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History Shall Unfurl Again

Newport, Rhode Island, prepares to welcome the J-Class yachts.

May 7, 2017
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Newport, Rhode Island
Newport, Rhode Island, plans for the J-Class World Champtionship. Aimin Tang

All eyes may be on Bermuda early this summer for the 35th contesting of the America’s Cup, but come August, they’ll be on Newport, Rhode Island, where the inaugural J-Class World Championship will be held in the waters that once welcomed some of the most famous America’s Cup battles of all time.

For the better part of the 20th century, America’s Cup challengers and defenders took to the waters off Newport, seeking to muscle their way into history. From 1930 until 1983, spectators ashore looked out at yachts that would become legendary, with names including Vigilant, Defender, Enterprise and Ranger, all crafted from the drawing boards of iconic designers Nathanael Greene Herreshoff, William Starling Burgess and Olin Stephens.

This year, J-Class yachts old and new — including titans from the Golden Age of Sail — will compete in a regatta in Bermuda as part of the America’s Cup fun. Then a number of them are scheduled to sail north to Newport. From August 21-26, they will race in the inaugural J-Class World Championship.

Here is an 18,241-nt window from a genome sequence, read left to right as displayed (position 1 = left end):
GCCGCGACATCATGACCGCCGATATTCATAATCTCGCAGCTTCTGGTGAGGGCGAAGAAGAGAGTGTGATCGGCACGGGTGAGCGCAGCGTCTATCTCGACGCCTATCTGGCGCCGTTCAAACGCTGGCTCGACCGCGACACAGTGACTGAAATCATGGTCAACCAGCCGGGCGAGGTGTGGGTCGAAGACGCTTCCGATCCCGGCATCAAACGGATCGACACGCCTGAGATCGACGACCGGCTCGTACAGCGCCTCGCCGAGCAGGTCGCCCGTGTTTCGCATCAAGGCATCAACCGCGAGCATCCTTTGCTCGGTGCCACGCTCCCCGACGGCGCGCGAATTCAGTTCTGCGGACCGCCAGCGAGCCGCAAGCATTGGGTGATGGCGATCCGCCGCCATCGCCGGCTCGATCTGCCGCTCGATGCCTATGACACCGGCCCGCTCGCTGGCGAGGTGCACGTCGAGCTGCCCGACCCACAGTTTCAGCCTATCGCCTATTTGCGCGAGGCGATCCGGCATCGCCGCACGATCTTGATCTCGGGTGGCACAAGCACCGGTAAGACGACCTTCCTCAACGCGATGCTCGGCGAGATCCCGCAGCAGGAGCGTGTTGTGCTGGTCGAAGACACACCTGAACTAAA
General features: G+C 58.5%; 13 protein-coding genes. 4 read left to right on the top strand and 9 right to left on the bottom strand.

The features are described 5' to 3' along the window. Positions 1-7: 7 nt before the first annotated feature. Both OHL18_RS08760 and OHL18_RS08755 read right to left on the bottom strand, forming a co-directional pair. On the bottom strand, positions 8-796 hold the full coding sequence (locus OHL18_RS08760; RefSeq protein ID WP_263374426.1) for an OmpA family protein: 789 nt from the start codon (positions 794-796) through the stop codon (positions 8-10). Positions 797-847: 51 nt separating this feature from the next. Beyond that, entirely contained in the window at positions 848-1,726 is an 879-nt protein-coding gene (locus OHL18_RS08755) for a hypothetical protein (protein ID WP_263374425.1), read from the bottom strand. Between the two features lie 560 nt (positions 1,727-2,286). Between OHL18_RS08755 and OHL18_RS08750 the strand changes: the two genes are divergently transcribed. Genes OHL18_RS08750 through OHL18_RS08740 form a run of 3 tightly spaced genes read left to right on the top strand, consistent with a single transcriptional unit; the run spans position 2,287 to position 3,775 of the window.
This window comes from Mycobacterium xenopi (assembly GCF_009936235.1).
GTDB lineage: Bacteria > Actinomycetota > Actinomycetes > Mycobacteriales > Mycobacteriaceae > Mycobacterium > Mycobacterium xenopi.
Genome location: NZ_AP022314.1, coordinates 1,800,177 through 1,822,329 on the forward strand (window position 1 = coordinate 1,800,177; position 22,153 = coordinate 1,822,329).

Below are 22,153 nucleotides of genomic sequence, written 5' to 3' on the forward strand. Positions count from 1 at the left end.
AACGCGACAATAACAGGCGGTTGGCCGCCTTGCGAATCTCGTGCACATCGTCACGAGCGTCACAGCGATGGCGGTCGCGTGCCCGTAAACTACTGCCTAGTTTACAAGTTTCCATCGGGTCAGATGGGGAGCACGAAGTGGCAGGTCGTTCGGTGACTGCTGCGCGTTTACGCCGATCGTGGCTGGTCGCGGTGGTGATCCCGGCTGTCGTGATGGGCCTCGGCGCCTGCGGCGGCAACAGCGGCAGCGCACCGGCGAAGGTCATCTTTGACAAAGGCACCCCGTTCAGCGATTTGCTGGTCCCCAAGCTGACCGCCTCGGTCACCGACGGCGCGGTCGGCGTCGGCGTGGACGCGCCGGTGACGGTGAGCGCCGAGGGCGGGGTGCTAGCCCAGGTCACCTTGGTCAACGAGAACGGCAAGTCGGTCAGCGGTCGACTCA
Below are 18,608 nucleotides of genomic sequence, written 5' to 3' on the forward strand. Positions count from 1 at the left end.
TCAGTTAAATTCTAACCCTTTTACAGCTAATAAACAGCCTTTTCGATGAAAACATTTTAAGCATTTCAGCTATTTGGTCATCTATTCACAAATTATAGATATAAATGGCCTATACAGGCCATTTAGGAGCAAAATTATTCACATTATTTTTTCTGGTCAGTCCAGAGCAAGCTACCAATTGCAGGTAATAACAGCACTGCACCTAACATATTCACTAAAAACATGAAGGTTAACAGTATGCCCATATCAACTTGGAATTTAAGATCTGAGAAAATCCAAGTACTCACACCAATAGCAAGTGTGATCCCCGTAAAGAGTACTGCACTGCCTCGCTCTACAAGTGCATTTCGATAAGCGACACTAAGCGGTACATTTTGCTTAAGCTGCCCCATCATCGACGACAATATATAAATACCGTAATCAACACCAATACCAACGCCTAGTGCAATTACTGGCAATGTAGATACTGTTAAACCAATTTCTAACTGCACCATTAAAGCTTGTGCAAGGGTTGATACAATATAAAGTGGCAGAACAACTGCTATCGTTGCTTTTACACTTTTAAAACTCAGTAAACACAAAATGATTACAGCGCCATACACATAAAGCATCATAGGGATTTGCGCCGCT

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Ranger is expected to be there, along with Velsheda, Hanuman, Lionheart, Topaz and Svea. The sight, viewed from on deck in the harbor or in Adirondack chairs ashore, should be nothing short of historically poignant and edge-of-your-seat exciting.

The New York Yacht Club is one of the event sponsors and, no doubt, will host viewing parties on its waterfront lawn at Harbour Court. Newport Shipyard says megayachts have been booking slips since spring 2016 to ensure their spots. Rooms can also be reserved at other waterfront venues (try the historic Castle Hill Inn, originally built in 1874, shown above).

Some yachts still have availability for spectator charters as well. They can be booked not only for the J-Class event but also for the few days or week that precede or follow the racing, with itineraries that may include everything from clambakes and offshore fishing to stops at Martha’s Vineyard and Nantucket.

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Might your charter yacht’s 35-foot Intrepid tender be faster than the J-Class yachts? Sure — plus you can say you shared the waters with some of the greatest sailing yachts of all time.

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